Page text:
Careers in Teaching Children with Autism
Explore the career requirements for teaching children with autism. Get the facts about education and licensure requirements, salary and potential job growth to determine if this is the right career for you.
What Does a Career Teaching Children with Autism Entail?
Individuals who teach children with autism spectrum disorders are a subset of special education teachers in general. Their job duties include assessing a student's level of interaction and understanding in order to tailor their educational goals, mentoring students one-on-one, training teaching assistants, discussing a student's progress with teachers and devising lesson plans. They collaborate with other professionals like social workers, teaching assistants and psychologists to ensure that each child receives an effective education. They may also provide services and support for autistic students enrolled in mainstream schooling. Learn more about this career from the table below:
|Degree Required||Bachelor's degree required for entry-level|
|Education Field of Study||Special Education|
|Key Responsibilities||Evaluate and educate students|
Provide feedback to parents, administrators and appropriate healthcare personnel
Plan, assign and assess student work including assignments
Maintain discipline in the classroom
Supervise teacher aides and other ancillary personnel
|Licensure||General teaching license|
Special education teaching license required in some states
|Job Growth (2018-2028)||3% growth (for special education teachers in general)*|
|Average Salary (2018)|| $63,110 (for kindergarten and elementary special education teachers)*|
$65,320 (for secondary special education teachers)*
Source:*U.S. Bureau of Labor Statistics
Special Education Teachers and Their Responsibilities
If you choose to become a teacher of autistic children, you need to demonstrate a thorough understanding of the disorder and the general field of special education. Those afflicted commonly have difficulty communicating normally or gaining the social skills suitable for their age group. The behavior of an autistic child is often repetitive and restricted in focus, but varies by individual. As a teacher of autistic children, you need to be able to identify each child's learning style and specific needs. You may be asked to help assess a potential student's state of neural development; autism can often be recognized before children reach the age of three.
If you have your high school diploma or GED certificate, a good way to become a teacher of children with autism is by enrolling in a bachelor's degree program in special education. In addition to courses covering autism specifically, you can expect to cover vocational disabilities, remedial reading, special education law, physical education for disabled students and assessment methods for exceptional children. You can also expect to gain real-world experience working with autistic children under a lead teacher. Upon graduation, if you want to continue your education, there are several master's degree programs available that focus on autism teacher training.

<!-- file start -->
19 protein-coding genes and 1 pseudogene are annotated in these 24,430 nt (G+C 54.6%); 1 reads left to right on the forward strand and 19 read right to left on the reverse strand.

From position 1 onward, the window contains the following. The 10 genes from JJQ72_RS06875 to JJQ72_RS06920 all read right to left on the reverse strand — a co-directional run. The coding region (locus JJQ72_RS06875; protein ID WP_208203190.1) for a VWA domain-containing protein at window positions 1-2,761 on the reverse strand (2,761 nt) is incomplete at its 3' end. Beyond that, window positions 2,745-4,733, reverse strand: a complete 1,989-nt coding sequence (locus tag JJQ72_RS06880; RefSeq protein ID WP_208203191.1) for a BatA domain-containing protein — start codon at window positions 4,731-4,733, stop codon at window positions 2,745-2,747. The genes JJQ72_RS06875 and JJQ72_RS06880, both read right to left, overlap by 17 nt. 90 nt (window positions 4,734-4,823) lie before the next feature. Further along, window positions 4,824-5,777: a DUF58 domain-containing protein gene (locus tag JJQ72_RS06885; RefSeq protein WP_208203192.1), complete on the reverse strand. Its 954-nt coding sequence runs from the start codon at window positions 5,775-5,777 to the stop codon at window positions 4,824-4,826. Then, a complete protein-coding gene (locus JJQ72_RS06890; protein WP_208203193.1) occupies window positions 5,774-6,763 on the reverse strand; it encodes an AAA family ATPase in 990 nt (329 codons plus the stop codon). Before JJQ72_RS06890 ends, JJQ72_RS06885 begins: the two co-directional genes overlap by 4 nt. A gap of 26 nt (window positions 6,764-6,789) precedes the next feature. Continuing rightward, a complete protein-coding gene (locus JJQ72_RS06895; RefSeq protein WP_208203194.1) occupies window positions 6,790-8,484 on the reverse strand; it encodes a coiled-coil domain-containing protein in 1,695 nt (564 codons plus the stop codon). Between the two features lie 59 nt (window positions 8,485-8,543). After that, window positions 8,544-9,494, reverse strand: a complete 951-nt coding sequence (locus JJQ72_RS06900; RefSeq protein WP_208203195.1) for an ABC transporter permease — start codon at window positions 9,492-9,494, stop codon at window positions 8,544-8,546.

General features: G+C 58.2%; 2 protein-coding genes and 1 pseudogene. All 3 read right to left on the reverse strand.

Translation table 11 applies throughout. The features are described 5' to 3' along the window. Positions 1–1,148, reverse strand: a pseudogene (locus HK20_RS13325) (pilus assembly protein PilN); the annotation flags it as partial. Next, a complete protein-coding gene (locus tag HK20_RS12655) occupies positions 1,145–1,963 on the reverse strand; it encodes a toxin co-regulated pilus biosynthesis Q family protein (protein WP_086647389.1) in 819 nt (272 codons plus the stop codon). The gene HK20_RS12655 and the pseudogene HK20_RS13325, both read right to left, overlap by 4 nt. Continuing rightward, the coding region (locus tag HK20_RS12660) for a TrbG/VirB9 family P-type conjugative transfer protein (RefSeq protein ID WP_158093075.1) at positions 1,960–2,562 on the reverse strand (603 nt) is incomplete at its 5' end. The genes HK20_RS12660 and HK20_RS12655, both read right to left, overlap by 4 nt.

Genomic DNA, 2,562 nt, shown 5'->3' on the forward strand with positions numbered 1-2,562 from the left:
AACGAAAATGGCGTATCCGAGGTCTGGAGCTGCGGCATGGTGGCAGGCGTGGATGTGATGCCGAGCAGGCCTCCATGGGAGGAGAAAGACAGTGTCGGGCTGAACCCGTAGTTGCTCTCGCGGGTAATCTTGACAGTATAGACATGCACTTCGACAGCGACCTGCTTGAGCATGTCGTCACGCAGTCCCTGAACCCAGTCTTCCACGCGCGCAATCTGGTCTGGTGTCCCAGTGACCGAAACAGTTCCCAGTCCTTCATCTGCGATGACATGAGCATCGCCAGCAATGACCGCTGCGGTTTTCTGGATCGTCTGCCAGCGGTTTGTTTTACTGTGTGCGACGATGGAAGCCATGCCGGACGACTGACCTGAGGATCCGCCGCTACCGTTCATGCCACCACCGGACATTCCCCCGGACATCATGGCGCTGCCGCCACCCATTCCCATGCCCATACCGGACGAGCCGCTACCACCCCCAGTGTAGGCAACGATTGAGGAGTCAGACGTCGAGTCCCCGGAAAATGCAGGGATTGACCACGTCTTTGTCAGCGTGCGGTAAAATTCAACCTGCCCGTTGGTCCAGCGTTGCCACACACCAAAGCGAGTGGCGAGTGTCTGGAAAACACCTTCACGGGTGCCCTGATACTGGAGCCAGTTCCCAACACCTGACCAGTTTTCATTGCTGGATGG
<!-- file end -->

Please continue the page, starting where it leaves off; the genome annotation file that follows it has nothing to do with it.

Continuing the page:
After achieving at least a bachelor's degree, you are required to get your teaching license. In order to work with autistic children, some states require you to get a teaching license specific to special education. Many state licensure programs also specify that you need a minimum number of teaching hours under a lead special education teacher in order to begin working in a professional capacity. You usually have already earned these hours in your bachelor's, master's or doctoral degree program.
According to the U.S. Bureau of Labor Statistics (BLS), the number of jobs available for special education teachers was expected to grow at a rate of 3%, which is in line with the national average for all industries, from 2018-2028 (www.bls.gov).
In May 2018, the BLS estimated that the average annual wage for secondary special education teachers, including teachers of children with autism, was $65,320. The four top paying states for secondary special education teachers were New York, Oregon, California and Connecticut.
What Are Some Related Alternative Careers?
There are many other career paths that allow you to work directly with children in need of help. You may want to consider becoming a social worker, specifically those working with children and in schools. Social workers monitor vulnerable children to ensure they are receiving the proper care and support both at home and in school. Educational requirements for social workers will vary, but they must have earned at least a bachelor's degree and gained the relevant licensing in order to work.
Another option is to become an occupational therapist, helping people with long-term disabilities and injuries recover and adapt. Some occupational therapists may work with children with autism or other similar issues in order to develop fine motor or language skills. Occupational therapists need to be educated to the master's degree level in order to find work.